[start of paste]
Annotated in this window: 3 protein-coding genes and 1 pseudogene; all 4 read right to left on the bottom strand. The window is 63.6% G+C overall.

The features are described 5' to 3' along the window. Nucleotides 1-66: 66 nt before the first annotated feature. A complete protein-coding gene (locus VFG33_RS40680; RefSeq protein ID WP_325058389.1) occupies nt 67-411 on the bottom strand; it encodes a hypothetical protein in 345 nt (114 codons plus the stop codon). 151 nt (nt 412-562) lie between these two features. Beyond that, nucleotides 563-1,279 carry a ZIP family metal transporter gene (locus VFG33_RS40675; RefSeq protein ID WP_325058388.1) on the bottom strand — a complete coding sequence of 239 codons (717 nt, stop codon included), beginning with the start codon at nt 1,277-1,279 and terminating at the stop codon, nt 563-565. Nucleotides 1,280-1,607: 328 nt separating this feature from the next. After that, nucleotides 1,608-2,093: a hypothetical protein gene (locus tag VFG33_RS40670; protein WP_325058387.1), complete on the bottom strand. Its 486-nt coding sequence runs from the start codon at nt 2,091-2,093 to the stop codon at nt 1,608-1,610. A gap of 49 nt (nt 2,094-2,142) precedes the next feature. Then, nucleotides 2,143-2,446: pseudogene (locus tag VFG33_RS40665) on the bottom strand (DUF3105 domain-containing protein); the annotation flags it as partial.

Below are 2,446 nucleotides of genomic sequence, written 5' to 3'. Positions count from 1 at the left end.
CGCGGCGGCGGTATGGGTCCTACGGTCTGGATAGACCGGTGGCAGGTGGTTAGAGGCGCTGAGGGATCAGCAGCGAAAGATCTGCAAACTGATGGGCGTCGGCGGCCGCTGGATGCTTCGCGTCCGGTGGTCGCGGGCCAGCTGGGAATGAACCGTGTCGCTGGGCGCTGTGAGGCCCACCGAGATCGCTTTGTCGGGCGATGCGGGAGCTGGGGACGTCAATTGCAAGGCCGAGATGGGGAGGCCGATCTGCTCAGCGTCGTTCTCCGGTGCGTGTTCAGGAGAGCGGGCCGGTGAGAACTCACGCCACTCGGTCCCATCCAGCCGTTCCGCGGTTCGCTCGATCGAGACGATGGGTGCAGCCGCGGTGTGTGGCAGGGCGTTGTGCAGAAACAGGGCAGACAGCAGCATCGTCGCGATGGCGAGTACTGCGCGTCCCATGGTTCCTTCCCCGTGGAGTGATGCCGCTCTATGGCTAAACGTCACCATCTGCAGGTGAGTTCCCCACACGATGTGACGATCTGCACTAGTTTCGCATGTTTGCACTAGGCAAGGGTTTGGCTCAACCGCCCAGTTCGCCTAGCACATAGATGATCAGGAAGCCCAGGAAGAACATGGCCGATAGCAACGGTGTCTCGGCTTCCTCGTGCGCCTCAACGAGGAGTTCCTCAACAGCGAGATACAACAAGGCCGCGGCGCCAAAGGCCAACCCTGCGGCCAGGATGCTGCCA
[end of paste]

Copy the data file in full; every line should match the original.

Annotated in this window: 3 protein-coding genes and 1 pseudogene; all 4 read right to left on the bottom strand. The window is 63.6% G+C overall.

The features are described 5' to 3' along the window. Nucleotides 1-66: 66 nt before the first annotated feature. A complete protein-coding gene (locus VFG33_RS40680; RefSeq protein ID WP_325058389.1) occupies nt 67-411 on the bottom strand; it encodes a hypothetical protein in 345 nt (114 codons plus the stop codon). 151 nt (nt 412-562) lie between these two features. Beyond that, nucleotides 563-1,279 carry a ZIP family metal transporter gene (locus VFG33_RS40675; RefSeq protein ID WP_325058388.1) on the bottom strand — a complete coding sequence of 239 codons (717 nt, stop codon included), beginning with the start codon at nt 1,277-1,279 and terminating at the stop codon, nt 563-565. Nucleotides 1,280-1,607: 328 nt separating this feature from the next. After that, nucleotides 1,608-2,093: a hypothetical protein gene (locus tag VFG33_RS40670; protein WP_325058387.1), complete on the bottom strand. Its 486-nt coding sequence runs from the start codon at nt 2,091-2,093 to the stop codon at nt 1,608-1,610. A gap of 49 nt (nt 2,094-2,142) precedes the next feature. Then, nucleotides 2,143-2,446: pseudogene (locus tag VFG33_RS40665) on the bottom strand (DUF3105 domain-containing protein); the annotation flags it as partial.

Below are 2,446 nucleotides of genomic sequence, written 5' to 3'. Positions count from 1 at the left end.
CGCGGCGGCGGTATGGGTCCTACGGTCTGGATAGACCGGTGGCAGGTGGTTAGAGGCGCTGAGGGATCAGCAGCGAAAGATCTGCAAACTGATGGGCGTCGGCGGCCGCTGGATGCTTCGCGTCCGGTGGTCGCGGGCCAGCTGGGAATGAACCGTGTCGCTGGGCGCTGTGAGGCCCACCGAGATCGCTTTGTCGGGCGATGCGGGAGCTGGGGACGTCAATTGCAAGGCCGAGATGGGGAGGCCGATCTGCTCAGCGTCGTTCTCCGGTGCGTGTTCAGGAGAGCGGGCCGGTGAGAACTCACGCCACTCGGTCCCATCCAGCCGTTCCGCGGTTCGCTCGATCGAGACGATGGGTGCAGCCGCGGTGTGTGGCAGGGCGTTGTGCAGAAACAGGGCAGACAGCAGCATCGTCGCGATGGCGAGTACTGCGCGTCCCATGGTTCCTTCCCCGTGGAGTGATGCCGCTCTATGGCTAAACGTCACCATCTGCAGGTGAGTTCCCCACACGATGTGACGATCTGCACTAGTTTCGCATGTTTGCACTAGGCAAGGGTTTGGCTCAACCGCCCAGTTCGCCTAGCACATAGATGATCAGGAAGCCCAGGAAGAACATGGCCGATAGCAACGGTGTCTCGGCTTCCTCGTGCGCCTCAACGAGGAGTTCCTCAACAGCGAGATACAACAAGGCCGCGGCGCCAAAGGCCAACCCTGCGGCCAGGATGCTGCCA